If the Great Toronto Beer Glut is a problem at all, it's a pretty good one to have.
A lot better than the alternative, at least. Some 10 years ago, we lamented the lack of selection here, eyeing La Belle Province and her ample brewpubs with envy. Now, we head to the craft-beer section of any large LCBO store and find the massive, ever-changing selection daunting. We're spoiled for choice. Add to this the retail counters at small Toronto craft breweries such as Burdock on Bloor West or Bellwoods on Ossington, the growing selection at the Beer Store and the taps at craft-beer bars – and some may start to wish for a little help from an expert.
Just this week, Luc "Bim" Lafontaine, the former head brewer of Montreal's celebrated Dieu du Ciel! microbrewery, announced that he's opening a brewpub in the Upper Beaches on Coxwell Avenue. It's expected to open next year.
There are already 200 craft breweries in Ontario – a quarter of them located in the Greater Toronto Area – and with 80 new breweries in development, it's about to become even more confusing. We may be on the cusp of what some observers are referring to as a beer bubble. Others argue that even though conventional wisdom has it that less is more, more is still more.
"Two years ago I thought Toronto had a beer glut," says Jordan St. John, who, along with co-author Robin LeBlanc, is working on the forthcoming Ontario Craft Beer Guide, a book that will help sort through the maze of new offerings. "Now I'm not actually so sure, because, every time I go to a brewery opening, I second-guess the idea of a glut."
Last Canada Day, he visited Muddy York when that East York brewery opened a bottle shop; its beers are not available at the LCBO. "I got there maybe 3-1/2 hours after opening and there were four growlers left," he recalls.
Novelty drives the craft-beer market, however, so a rush on new products is to be expected. This is also one of the defining features of the craft-beer revolution and it has changed consumer habits radically. The pre-craft beer drinker was extremely brand loyal – both at the store and at the bar, where a shortage of "the usual" would have been cause for serious consternation. Nothing could be further from the truth now.
"You never see a craft-beer drinker buying a two-four of Augusta Ale," says Brock Shepherd, founder of Kensington Brewing Company (which, funnily enough, makes Augusta Ale). "They grab two of each, one of those, one of that, and I'm guilty of it, too. When I go to the LCBO, I'm always looking for what I haven't tried."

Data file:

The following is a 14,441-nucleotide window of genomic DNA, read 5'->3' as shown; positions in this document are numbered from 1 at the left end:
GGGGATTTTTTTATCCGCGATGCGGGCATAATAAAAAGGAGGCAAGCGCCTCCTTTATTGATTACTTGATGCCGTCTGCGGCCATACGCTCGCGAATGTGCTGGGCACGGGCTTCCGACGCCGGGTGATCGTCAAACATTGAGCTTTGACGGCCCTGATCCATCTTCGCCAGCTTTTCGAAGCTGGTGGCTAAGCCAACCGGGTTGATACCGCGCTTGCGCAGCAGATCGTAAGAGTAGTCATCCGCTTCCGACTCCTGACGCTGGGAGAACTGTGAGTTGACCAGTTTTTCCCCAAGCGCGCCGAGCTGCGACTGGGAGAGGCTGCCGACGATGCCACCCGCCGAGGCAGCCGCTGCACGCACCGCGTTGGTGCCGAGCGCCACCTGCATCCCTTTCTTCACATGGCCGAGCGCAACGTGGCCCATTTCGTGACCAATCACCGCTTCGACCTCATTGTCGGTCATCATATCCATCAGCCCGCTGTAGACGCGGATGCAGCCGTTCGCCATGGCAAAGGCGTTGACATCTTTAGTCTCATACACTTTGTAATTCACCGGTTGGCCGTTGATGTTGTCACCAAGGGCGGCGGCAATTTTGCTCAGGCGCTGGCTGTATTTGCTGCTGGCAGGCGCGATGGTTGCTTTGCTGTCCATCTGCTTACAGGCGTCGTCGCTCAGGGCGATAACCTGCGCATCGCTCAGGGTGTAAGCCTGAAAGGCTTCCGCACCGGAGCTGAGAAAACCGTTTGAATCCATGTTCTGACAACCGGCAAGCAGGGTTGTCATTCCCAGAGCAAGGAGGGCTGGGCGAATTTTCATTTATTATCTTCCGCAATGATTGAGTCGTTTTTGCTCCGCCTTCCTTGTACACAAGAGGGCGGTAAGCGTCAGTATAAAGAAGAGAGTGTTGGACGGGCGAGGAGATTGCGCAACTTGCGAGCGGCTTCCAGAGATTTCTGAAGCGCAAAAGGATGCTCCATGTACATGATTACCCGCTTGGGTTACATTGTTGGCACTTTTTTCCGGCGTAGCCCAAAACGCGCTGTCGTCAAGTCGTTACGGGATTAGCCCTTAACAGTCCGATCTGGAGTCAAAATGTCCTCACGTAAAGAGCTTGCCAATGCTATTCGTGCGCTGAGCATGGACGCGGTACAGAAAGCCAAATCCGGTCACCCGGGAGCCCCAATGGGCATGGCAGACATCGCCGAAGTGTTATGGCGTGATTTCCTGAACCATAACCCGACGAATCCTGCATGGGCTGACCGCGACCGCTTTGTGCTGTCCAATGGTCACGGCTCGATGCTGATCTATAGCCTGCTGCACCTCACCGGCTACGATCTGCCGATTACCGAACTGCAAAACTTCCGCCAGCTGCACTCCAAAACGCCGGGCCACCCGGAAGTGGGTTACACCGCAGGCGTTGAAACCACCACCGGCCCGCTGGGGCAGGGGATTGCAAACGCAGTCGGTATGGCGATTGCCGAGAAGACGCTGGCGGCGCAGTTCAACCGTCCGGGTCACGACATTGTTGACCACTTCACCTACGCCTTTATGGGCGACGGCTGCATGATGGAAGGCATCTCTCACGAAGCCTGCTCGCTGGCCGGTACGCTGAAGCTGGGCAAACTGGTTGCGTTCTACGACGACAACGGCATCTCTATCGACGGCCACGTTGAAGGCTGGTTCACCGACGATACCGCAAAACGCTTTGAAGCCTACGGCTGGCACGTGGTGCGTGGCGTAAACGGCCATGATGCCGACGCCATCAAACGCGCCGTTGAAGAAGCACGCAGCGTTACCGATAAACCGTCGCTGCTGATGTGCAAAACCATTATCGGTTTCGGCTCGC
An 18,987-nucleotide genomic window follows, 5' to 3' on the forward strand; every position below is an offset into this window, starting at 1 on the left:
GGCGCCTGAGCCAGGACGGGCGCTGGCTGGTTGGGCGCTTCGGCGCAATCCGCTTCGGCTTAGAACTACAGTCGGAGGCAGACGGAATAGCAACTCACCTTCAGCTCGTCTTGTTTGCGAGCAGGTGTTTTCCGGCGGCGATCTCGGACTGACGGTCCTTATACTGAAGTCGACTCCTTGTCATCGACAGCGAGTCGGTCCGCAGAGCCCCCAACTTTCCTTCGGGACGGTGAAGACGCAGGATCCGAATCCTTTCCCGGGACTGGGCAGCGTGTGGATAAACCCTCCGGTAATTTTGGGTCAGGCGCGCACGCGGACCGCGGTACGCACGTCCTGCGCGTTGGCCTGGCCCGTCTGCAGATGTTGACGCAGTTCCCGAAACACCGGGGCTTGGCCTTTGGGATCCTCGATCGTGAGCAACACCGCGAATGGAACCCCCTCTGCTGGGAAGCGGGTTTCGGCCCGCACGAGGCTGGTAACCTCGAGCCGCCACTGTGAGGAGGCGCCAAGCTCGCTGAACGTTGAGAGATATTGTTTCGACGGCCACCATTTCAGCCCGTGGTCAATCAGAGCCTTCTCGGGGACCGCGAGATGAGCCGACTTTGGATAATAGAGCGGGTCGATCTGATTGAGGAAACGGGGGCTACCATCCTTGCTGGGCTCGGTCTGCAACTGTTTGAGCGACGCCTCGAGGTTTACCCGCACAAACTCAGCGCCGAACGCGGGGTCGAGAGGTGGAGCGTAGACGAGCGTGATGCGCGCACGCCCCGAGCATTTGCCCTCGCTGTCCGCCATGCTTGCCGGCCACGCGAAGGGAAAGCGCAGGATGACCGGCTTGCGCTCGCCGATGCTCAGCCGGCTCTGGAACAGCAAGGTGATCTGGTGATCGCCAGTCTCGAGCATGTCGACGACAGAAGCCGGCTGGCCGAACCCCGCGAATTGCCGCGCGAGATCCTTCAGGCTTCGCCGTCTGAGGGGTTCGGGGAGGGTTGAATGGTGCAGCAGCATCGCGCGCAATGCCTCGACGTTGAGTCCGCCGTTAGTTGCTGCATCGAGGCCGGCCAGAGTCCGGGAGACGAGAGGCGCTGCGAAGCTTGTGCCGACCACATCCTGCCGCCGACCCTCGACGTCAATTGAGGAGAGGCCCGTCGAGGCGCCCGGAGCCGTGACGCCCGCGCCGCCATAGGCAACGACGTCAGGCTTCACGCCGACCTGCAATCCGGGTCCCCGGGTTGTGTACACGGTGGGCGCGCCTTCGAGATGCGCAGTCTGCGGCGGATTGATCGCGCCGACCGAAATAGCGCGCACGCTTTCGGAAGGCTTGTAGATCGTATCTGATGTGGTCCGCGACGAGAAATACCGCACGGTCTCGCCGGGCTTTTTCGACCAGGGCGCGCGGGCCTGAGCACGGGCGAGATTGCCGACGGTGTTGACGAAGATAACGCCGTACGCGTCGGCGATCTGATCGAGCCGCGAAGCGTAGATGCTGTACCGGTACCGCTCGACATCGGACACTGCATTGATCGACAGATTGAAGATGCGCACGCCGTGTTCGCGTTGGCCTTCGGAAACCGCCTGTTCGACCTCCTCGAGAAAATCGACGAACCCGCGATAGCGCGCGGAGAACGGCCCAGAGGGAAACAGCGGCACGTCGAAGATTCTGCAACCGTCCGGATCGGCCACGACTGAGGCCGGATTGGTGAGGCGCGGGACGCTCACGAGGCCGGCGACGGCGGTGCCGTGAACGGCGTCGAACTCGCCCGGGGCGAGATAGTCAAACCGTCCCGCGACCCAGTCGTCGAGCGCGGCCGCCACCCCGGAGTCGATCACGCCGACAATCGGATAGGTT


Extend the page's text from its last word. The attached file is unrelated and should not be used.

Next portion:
The same is true at craft-beer bars. Mr. Shepherd says he is often asked, "What's next?" before he's even dropped off the keg.
The quest for new favour profiles and quality aren't always synchronous. Building a solid brewery with a small selection of high-grade beers nets the brewer less attention (and, possibly, sales) than an experimental brewery that's always cranking out something new.
"It can all get a bit twee," says Mr. St. John, who warns that new brewers should start with respect for traditional styles. "Once you get good at that, if you want to play, go ahead. But you can't start at Hibiscus-Flavoured-Munich-Imperial-Session-Whatever. You have to work up to that."
Although it's not a clear divide, "contract brewers" – brands that exist despite not having an actual bricks-and-mortar brewery – take most of the blame for the spate of experimental beers out there, some of which are obviously better than others.
"There's a lot of opportunists coming in," explains Mr. Shepherd, who is himself currently a contract brewer (he hopes to open a permanent location in Toronto's Kensington Market next year). He notes the irony of this influx, since there's remarkably little money to be made from craft beer, unless the requisite amount of hard work has also been put into building a viable business.
"Contract brewers can go to an established brewery, get a recipe made, get it on the market and probably get an LCBO listing in the first year," says Mr. Shepherd. "But to actually really make money, to make a solid business out of it, you have to have a plan to open your own brewery because the margins are so tight." Otherwise, he says, being a contract brewer is simply a hobby business.
As such, Mr. Shepherd believes a little "shakeout" among contract brewers is coming over the next five years. But that will likely be mitigated by the continued growth of the market for craft beer, which should be even more robust with provincial changes to allow beer in grocery stores. Ontario's new legislation specifically mandates that 20 per cent of shelf space be reserved for small brewers.
This should rectify the primary hindrance to the previous growth of craft beer in Ontario. A lack of retail space outside of the LCBO and Beer Store is the main reason the province's craft-beer scene has been a little slower on the uptake than it was in Quebec, British Columbia and most markets in the United States.
"You only need to cross the border to see how far we still have to go," says Robin LeBlanc, a Toronto beer blogger and Mr. St. John's co-author. "I don't even mean a good beer store in Buffalo. Just walk into a Walgreen's in Virginia to see what's there.
"As an industry, it may seem as if there are a lot of brands right now but, compared to the world market, we're just getting started," continues Ms. LeBlanc, "The next couple of years are just going to get more chaotic and more wonderful and we'll definitely be seeing that quality will matter."
And, if you get a dud in the meantime? Well, it's not as big an investment as a pricey bottle of wine or whisky – a can of beer is probably two or three dollars.
Says Mr. St. John: "One of the things I've learned writing this book is that you can pour it out and there is always more beer."